Cultural Sustainability

The School of Public Policy course, PUAF689I, “Social-Ecological Systems, Environmental Policy, and Sustainable Development in Indonesia,” naturally allows students to examine the issue of social-ecological sustainability. This can also be called cultural-ecological sustainability, defined—for this blog post—as the sustainability of a cultural-ecological system as each generation passes through a society. The sustainability of any culture is not, in itself, good or bad. However, in the context of cultural-ecological systems, sustaining an existing culture may better promote environmental sustainability than currently-available alternatives. Cultural-ecological sustainability issues arise in both the traditional Balinese rice farming system—the subak—and the current jungle knowledge system.

Cultural-Ecological Sustainability of the Balinese Subak

According to Windia (2010), the subak, known since 1071 AD, is a traditional Balinese irrigation system autonomously managed by farmers. At the same time, the subak is a spiritual and social system. The subak embodies the Tri Hita Karana (THK) philosophy—Tri means three, Hita – happiness, and Karana – causes. These are: harmony between humans and (a) God their Creator, (b) their neighbors, and (c) nature. As cited by Windia (2010), Pusposutardjo (2002) says that THK is a concept of harmony and togetherness.

According to Artha Wiguna, Lorezen, and Lorenzen (2005), one cultural-ecological sustainability issue with the subak is that the young generation is not interested in working in rice fields. Citing Pitana (2005): “Becoming a farmer is the last choice – when other sectors are already locked because of the lack of skill and knowledge.” In one subak, 50-year-old and older farmers said their sons are malu (ashamed) or malas (lazy). Also, parents want their children leave the fields for “important” work. It is seen as economic and social progress, even if income is not higher.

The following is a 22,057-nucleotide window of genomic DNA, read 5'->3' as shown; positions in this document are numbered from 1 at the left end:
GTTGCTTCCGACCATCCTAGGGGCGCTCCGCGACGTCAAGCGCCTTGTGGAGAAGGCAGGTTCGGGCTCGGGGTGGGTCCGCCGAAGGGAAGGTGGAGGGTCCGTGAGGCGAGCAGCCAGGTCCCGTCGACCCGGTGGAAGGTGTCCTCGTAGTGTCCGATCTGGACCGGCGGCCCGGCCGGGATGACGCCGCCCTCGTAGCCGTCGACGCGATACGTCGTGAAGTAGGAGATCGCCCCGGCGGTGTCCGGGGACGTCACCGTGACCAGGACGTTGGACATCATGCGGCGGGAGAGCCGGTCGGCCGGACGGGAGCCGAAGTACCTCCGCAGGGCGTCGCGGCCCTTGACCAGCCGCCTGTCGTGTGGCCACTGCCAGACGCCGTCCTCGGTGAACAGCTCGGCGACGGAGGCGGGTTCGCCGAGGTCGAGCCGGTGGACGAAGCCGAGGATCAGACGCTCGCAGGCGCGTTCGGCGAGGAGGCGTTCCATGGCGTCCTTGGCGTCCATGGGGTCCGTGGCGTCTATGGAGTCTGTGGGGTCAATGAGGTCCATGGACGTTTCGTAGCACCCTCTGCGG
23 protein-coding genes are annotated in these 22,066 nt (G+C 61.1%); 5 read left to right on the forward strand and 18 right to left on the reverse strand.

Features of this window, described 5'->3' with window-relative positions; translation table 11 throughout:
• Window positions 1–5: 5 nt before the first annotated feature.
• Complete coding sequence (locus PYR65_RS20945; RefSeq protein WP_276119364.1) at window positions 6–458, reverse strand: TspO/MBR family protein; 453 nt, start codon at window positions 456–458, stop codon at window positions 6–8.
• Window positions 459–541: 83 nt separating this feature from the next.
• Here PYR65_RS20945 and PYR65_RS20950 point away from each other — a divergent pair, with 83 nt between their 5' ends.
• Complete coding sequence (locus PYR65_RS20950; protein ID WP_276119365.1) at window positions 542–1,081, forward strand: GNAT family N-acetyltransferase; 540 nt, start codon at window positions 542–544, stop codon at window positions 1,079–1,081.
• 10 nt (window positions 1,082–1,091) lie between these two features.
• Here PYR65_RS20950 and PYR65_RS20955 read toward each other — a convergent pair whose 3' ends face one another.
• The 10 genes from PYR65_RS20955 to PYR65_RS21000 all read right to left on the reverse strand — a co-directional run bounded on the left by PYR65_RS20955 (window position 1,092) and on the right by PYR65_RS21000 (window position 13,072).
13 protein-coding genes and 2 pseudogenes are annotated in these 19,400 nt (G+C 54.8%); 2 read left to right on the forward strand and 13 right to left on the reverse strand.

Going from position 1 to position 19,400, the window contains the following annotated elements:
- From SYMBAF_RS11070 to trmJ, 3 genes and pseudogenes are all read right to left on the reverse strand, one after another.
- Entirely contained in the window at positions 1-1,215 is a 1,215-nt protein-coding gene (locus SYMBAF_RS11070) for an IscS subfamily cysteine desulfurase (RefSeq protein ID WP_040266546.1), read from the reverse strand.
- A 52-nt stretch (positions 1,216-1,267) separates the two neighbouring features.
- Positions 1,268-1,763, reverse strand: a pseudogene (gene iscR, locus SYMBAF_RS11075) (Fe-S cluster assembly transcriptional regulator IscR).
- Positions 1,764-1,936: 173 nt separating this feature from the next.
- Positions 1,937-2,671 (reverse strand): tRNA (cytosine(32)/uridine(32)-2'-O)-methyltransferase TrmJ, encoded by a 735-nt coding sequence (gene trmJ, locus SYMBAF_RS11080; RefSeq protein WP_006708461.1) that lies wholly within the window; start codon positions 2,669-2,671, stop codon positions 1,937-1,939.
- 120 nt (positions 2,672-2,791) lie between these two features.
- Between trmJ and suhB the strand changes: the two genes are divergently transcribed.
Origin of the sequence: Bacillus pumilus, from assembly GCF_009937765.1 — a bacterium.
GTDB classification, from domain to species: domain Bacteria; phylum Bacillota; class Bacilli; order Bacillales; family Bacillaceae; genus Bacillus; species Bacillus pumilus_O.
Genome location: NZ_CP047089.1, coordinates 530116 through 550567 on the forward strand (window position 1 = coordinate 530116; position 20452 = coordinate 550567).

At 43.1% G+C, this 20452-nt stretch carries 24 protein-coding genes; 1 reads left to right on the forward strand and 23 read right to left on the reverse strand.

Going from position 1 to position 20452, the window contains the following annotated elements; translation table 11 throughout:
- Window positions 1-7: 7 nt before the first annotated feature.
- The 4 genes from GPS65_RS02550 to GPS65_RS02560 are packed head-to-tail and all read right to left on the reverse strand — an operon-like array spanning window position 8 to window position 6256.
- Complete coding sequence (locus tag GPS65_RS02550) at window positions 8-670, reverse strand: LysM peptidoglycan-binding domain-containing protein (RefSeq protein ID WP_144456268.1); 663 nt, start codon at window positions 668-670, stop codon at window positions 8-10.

This issue may be linked to farmers’ children spending more time off-farm, mainly as casual workers in construction. Off-farm labor is facilitated by access to farming machinery and outsourced or hired labor, according to Artha Wiguna, et al. Farmers’ children are also being drawn away from farms into the tourism sector.
Farmers argue that their children will not learn rice cultivation after the children retire because it is very complex and cannot be learned at an age of 40 or 45 years old. Knowledge of ceremonies would also be lost.

Cultural-Ecological Sustainability of Sumatran Jungle Knowledge Standards

The current jungle knowledge system in Sumatra is also facing a problem of cultural-ecological sustainability. Though it might not be a millennium-old system, like the subak nearly is, the jungle knowledge system features comprehensive knowledge of the jungle ecosystem—mammals such as orangutans, birds such as hornbills, and jungle plants including medicinal plants. The main problem here is not a potential loss of knowledge, but a loss of standards.

Dani, a Gunung Leuser National Park “Tourist Guide” who led our class on our trek, underwent three years of education and training to obtain the knowledge, skills, and abilities of navigating, interacting, and utilizing the many resources of the jungle. He says that currently, the key prerequisite to tourist guide training is simply English ability, and that the training is focused on knowledge of mammalian species. He argues that having broader knowledge of the jungle—especially knowledge of flora not connected to mammals—would be beneficial because eco-tourists might be interested in the broader system.